Chapter 3Why Structured Notes Are Rarely the Best Choice

Kevin Brolley

Caveat Emptor!

Today's investment markets have not been easy to navigate. The painful memory of 2008 still hangs over us and has made us reluctant to allocate much money to the stock and bond markets, and many of us are sitting on too much cash that is earning next to nothing. We worry if today's markets are really on solid footing or if they have been artificially supported by the accommodative policies of the Federal Reserve. Scaremongers have railed for years about the onset of higher inflation and a collapsing dollar, while we have watched inflation fall and the dollar strengthen. These uncertainties have left most of us underinvested in the rally that began in March of 2009 and, what's more, now we are reluctant to commit at these higher prices. As the pundits are fond of saying, this has been one of the most hated bull markets in memory.

Amidst these challenges, chances are your broker has brought up the idea of investing in structured notes. Notes with high coupons well in excess of what you are earning on cash, or notes that promise you, say, 90% of the market's upside while guaranteeing that your principal will be returned if the market falls, are pretty attractive in this environment and you will do well to consider them. You will also do well to bear in mind that with those potentially attractive returns come potentially unattractive risks and drawbacks.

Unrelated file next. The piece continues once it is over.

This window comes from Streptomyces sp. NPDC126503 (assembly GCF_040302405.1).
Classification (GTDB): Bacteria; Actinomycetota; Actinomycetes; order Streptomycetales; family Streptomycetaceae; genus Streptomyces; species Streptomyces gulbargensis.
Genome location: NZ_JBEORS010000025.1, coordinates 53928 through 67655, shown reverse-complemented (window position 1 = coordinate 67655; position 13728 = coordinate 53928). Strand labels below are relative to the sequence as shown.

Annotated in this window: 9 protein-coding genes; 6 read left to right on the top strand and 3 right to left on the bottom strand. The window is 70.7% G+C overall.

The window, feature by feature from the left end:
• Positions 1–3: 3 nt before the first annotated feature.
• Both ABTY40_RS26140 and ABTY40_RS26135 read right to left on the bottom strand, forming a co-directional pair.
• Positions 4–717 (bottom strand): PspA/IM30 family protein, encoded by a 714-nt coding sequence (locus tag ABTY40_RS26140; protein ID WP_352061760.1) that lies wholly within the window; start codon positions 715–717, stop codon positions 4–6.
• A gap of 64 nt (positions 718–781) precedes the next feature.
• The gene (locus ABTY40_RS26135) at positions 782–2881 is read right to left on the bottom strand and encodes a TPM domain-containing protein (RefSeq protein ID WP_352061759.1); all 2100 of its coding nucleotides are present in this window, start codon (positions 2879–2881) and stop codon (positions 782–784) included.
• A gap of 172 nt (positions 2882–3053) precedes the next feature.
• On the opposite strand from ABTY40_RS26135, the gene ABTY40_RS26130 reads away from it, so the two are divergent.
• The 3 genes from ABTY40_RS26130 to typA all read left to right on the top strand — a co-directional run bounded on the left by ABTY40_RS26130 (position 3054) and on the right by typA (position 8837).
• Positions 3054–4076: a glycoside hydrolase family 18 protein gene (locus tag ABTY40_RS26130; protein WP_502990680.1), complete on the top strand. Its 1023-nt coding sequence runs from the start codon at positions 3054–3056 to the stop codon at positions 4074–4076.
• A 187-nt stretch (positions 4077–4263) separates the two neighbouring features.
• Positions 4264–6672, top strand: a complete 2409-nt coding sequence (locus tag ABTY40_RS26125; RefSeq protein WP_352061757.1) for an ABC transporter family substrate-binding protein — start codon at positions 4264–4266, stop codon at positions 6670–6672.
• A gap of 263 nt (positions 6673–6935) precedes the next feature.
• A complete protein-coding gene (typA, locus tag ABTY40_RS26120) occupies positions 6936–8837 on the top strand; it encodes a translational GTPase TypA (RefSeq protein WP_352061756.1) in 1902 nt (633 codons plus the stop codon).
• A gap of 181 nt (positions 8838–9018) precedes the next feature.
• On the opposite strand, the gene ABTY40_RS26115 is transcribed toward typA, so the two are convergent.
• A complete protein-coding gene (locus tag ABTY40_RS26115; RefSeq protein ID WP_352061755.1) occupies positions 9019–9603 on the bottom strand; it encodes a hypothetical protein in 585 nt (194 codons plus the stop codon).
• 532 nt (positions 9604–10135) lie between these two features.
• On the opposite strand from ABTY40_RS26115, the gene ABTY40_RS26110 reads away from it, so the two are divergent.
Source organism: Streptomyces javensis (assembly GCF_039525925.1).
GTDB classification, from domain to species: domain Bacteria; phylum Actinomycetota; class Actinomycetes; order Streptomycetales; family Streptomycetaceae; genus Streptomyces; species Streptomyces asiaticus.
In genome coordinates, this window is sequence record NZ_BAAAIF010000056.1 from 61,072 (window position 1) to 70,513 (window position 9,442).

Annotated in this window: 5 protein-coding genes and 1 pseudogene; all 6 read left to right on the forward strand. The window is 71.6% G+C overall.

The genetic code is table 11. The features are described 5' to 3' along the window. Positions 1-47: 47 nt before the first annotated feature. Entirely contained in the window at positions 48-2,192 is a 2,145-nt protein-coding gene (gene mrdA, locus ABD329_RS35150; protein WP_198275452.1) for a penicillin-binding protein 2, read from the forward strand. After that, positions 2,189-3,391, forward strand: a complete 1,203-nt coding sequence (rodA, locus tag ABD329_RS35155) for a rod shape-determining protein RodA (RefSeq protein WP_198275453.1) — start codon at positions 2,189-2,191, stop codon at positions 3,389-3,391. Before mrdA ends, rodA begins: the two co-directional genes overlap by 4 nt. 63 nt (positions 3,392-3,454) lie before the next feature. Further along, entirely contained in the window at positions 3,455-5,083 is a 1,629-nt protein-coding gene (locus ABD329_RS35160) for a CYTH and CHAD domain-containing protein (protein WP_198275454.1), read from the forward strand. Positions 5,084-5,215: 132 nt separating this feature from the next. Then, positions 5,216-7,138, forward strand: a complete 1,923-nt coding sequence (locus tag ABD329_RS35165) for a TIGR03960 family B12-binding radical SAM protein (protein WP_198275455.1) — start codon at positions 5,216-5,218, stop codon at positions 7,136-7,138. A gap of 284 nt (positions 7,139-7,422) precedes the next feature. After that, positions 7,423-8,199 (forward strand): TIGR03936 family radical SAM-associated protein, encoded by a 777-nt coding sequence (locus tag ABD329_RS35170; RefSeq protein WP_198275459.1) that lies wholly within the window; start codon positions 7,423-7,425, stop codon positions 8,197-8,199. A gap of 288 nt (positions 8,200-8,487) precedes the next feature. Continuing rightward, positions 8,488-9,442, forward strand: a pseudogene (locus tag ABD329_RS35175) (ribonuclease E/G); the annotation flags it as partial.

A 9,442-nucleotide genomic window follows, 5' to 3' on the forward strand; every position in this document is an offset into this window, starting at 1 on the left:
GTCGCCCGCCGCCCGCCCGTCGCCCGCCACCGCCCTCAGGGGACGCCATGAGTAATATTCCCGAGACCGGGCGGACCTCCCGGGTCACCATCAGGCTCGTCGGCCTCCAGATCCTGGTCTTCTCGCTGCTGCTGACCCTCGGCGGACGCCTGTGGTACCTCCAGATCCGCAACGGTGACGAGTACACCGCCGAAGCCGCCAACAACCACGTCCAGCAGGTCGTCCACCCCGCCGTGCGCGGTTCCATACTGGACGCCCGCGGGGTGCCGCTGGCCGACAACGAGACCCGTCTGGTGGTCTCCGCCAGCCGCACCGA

This chapter will discuss some of those ...

Get Wall Street Potholes now with the O’Reilly learning platform.

O’Reilly members experience books, live events, courses curated by job role, and more from O’Reilly and nearly 200 top publishers.